Gentoo Archives: gentoo-dev

From: Richard Yao <ryao@×××××××××××××.edu>
To: gentoo-dev@l.g.o
Cc: Zac Medico <zmedico@g.o>
Subject: Re: [gentoo-dev] Re: Let's redesign the entire filesystem!
Date: Wed, 14 Mar 2012 20:06:15
In Reply to: Re: [gentoo-dev] Re: Let's redesign the entire filesystem! by Zac Medico
On 03/14/12 14:56, Zac Medico wrote:
> On 03/14/2012 11:36 AM, Maxim Kammerer wrote: >> On Wed, Mar 14, 2012 at 19:58, Matthew Summers >> <quantumsummers@g.o> wrote: >>> Why is an in-kernel initramfs so bad anyway? I am baffled. Its quite >>> nice to have a minimal recovery env in case mounting fails, etc, etc, >>> etc. >> >> There is nothing bad about initramfs. I think that you are misreading >> the arguments above. > > Whatever the arguments may be, the whole discussion boils down to the > fact that the only people who seem to have a "problem" are those that > have a separate /usr partition and simultaneously refuse to use an > initramfs.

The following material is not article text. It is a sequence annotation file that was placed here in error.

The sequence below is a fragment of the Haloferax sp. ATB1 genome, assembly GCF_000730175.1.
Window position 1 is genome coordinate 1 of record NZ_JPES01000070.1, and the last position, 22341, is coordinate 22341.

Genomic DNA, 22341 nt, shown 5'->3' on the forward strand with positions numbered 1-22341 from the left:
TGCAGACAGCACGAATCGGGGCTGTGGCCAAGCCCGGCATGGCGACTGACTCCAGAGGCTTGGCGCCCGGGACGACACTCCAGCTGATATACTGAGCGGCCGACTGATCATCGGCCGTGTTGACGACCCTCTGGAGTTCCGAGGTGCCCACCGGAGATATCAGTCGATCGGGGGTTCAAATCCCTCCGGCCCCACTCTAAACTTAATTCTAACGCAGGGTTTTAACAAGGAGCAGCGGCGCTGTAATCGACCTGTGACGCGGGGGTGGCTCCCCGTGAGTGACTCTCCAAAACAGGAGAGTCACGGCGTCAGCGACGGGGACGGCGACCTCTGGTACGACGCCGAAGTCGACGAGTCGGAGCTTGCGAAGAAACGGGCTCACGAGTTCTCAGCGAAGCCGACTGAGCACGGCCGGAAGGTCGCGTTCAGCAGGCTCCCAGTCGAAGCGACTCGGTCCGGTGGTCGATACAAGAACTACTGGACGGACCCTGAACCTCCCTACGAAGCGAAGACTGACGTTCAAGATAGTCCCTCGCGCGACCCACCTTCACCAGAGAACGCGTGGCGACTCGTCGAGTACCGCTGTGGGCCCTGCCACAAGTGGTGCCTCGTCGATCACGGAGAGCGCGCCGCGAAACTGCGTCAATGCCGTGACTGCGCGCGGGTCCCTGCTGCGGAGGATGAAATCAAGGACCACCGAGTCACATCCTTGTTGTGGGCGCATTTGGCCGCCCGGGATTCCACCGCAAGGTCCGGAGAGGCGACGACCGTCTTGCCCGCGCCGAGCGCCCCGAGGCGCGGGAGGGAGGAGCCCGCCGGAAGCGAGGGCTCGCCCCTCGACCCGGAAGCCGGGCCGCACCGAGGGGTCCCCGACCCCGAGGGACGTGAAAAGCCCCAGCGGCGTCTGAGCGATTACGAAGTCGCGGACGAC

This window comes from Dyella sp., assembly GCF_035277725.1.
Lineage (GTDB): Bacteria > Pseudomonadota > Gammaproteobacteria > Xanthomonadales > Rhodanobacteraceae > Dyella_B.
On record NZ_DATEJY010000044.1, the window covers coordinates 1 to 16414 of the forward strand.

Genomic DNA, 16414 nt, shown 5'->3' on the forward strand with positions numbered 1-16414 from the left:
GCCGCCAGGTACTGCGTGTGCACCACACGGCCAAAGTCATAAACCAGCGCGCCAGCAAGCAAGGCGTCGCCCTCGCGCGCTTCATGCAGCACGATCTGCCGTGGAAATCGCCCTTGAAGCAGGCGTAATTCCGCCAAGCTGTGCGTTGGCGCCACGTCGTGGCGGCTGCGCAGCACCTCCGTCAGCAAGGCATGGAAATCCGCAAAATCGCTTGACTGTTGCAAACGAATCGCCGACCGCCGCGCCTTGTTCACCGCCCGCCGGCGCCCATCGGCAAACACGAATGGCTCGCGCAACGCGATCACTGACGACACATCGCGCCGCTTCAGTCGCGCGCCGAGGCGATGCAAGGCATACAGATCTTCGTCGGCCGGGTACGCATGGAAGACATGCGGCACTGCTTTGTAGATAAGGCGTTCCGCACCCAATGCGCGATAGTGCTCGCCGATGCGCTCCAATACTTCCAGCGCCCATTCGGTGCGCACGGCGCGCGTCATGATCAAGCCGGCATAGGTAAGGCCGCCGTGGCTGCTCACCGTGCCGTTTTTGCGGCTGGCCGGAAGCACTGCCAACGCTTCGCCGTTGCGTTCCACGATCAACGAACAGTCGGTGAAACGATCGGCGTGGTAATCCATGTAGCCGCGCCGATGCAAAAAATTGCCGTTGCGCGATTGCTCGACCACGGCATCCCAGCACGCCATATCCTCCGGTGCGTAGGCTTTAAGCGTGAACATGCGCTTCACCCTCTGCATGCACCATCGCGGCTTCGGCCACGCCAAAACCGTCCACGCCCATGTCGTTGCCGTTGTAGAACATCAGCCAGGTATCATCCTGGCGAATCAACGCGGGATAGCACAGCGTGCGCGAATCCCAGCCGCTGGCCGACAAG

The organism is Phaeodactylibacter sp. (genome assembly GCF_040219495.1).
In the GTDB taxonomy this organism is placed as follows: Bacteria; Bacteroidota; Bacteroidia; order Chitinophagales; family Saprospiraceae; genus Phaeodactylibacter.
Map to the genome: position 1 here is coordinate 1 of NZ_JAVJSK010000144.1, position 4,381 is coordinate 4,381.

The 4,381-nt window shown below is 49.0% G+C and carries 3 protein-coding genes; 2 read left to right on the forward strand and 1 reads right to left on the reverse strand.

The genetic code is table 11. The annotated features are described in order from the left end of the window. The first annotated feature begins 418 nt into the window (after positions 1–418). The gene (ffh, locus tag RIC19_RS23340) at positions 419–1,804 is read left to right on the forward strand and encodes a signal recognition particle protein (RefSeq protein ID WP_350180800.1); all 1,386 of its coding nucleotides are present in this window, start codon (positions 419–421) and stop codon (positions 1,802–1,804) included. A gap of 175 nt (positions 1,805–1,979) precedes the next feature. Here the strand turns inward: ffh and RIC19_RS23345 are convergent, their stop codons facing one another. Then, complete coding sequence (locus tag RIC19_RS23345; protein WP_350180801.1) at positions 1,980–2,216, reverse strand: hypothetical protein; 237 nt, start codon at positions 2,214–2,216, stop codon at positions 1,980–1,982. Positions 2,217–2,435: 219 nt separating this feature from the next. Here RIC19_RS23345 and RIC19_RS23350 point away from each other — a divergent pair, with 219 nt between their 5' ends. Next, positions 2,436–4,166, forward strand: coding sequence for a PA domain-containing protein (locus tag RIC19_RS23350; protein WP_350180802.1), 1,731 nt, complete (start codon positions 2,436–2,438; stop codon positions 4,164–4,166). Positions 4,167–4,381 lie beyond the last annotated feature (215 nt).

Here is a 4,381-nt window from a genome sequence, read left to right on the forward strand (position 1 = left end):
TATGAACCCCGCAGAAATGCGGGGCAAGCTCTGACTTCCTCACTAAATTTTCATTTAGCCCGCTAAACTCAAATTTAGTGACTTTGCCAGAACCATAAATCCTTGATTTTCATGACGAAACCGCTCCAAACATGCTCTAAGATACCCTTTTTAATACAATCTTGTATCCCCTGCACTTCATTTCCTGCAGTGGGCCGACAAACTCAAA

I do not have a separate /usr partition, however I agree with Joshua Kinard's stance regarding the /usr move. The point of having a separate /usr was to enable UNIX to exceed the space constraints that a 1.5MB hard disk placed on rootfs. As far as I know, we do not support a 1.5MB rootfs so it would make sense to deprecate the practice of having things that belong in / in /usr directory, as opposed to making /usr into a new /. Deprecation of this practice would mean that people could type /bin/command instead of /usr/bin/command in situations where absolute paths are necessary. We could symlink things in /usr to rootfs for compatibility with legacy software. In a more extreme case, we could symlink /usr to /, which would make plenty of sense given that we do not need a separate /usr at all.


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Subject Author
Re: [gentoo-dev] Re: Let's redesign the entire filesystem! Zac Medico <zmedico@g.o>